In August 2020, the two major political parties in the United States (US), the Democrats and the Republicans, formally nominated their respective candidates for the 59th US presidential election, which takes place on Tuesday, 3 November 2020. An initially crowded field of contenders in the Democratic primaries developed into a two-horse race between former US Vice-President Joe Biden and Senator Bernie Sanders, with Biden declared the Democratic nominee on 18 August. He will now contest the presidential election against the Republican candidate, who faced no significant primary challenge, the incumbent US President, Donald Trump. The US President is simultaneously head of state, head of government and Commander-in-Chief of the armed forces. Presidential elections are therefore a hugely important part of American political life. Although millions of Americans vote in presidential elections every four years, the President is not, in fact, directly elected by the people. Citizens elect the members of the Electoral College, who then cast their votes for the President and Vice-President. While key elements of the presidential election are spelled out in the US Constitution, other aspects have been shaped by state laws, national party rules and state party rules. This explains why presidential campaigns have evolved over time, from the days when presidential candidates were nominated in the House of Representatives by the 'king caucus', to an almost exclusively party-dominated ‘convention’ system, and finally to the modern system of nominations based very largely on primary elections, introduced progressively to increase the participation of party supporters in the selection process. A number of additional developments have also played an important role in shaping today's presidential elections, notably political party efforts to limit 'front-loading' of primaries; the organisation of the Electoral College system and the changes to the campaign financing system. A previous version of this Briefing, written by Carmen-Cristina Cîrlig and Micaela Del Monte, was published in 2016.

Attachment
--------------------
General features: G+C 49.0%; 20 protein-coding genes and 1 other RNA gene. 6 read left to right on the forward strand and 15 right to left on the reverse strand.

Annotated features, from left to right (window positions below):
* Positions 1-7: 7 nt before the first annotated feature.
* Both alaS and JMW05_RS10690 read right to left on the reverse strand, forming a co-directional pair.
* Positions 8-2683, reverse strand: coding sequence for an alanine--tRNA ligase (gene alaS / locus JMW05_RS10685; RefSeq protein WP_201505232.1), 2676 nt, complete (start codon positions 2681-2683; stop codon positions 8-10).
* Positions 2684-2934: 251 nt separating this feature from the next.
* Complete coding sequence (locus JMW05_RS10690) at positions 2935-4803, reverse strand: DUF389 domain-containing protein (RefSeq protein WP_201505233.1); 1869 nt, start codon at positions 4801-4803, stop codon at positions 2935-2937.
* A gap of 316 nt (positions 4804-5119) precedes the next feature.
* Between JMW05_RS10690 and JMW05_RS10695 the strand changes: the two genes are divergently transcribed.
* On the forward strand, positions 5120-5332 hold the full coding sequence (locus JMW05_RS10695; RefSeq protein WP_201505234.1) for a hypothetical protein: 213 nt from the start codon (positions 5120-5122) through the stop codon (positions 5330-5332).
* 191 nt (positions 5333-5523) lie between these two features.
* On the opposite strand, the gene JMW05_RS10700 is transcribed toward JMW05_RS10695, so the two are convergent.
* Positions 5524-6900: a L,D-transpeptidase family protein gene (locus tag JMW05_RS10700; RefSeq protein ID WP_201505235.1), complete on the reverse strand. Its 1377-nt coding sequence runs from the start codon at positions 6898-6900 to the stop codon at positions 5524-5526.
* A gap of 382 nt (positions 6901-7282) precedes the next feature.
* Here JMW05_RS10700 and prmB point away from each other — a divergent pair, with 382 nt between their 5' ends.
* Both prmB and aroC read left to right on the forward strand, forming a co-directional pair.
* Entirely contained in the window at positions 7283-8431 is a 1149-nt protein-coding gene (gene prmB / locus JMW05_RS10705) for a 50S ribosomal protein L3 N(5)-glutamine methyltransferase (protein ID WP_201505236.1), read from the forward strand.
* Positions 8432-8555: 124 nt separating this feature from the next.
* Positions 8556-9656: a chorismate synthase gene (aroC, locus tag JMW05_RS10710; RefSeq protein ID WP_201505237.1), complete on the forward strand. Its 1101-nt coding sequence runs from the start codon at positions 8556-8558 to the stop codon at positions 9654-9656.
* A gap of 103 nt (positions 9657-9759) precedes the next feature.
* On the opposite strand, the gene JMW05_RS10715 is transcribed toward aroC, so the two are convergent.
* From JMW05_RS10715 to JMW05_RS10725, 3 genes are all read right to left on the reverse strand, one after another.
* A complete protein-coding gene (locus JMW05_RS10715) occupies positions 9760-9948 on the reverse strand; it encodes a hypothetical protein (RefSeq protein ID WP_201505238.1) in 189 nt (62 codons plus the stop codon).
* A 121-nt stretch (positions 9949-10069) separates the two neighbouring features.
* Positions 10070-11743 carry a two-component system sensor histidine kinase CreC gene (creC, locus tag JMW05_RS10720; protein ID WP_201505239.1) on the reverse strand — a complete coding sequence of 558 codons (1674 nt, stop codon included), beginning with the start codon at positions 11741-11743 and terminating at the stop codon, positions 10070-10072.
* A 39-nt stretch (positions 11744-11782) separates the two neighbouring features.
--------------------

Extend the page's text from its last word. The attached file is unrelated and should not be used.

Trump or Biden: Where next for US foreign and defence policy? [What Think Tanks are thinking]

09-10-2020

The United States is heading for a presidential election on Tuesday 3. November that will pit incumbent Republican candidate, Donald Trump, against the former Democrat Vice President and Senator, Joe Biden. Many analysts and politicians say that this contest may well be one of the most important since the end of World War II, as it will offer a stark choice between two entirely different paths for US foreign and defence policy. During his four years in office, analysts stress how President Trump, ...

The United States is heading for a presidential election on Tuesday 3. November that will pit incumbent Republican candidate, Donald Trump, against the former Democrat Vice President and Senator, Joe Biden. Many analysts and politicians say that this contest may well be one of the most important since the end of World War II, as it will offer a stark choice between two entirely different paths for US foreign and defence policy. During his four years in office, analysts stress how President Trump, whose decisions were often unpredictable, has reversed many aspects of traditional US foreign and defence policy, which had previously been based on a respect for international institutions and a strong Transatlantic alliance. This note offers links to recent commentaries and reports from international think tanks on the US electoral campaign and the legacy of President Trump.

Belarus on the brink

25-08-2020

As usual in Belarus, the 9 August presidential election was marred by fraud, repression and state violence against the opposition. As expected, the long-standing President, Aleksander Lukashenko, claimed a landslide victory. What was unusual this time, however, was the scale of Belarusians' disappointment: peaceful protests and strikes spread throughout the entire country in response to the stolen election, despite brutal crackdowns. What started as a national crisis now represents a wider struggle ...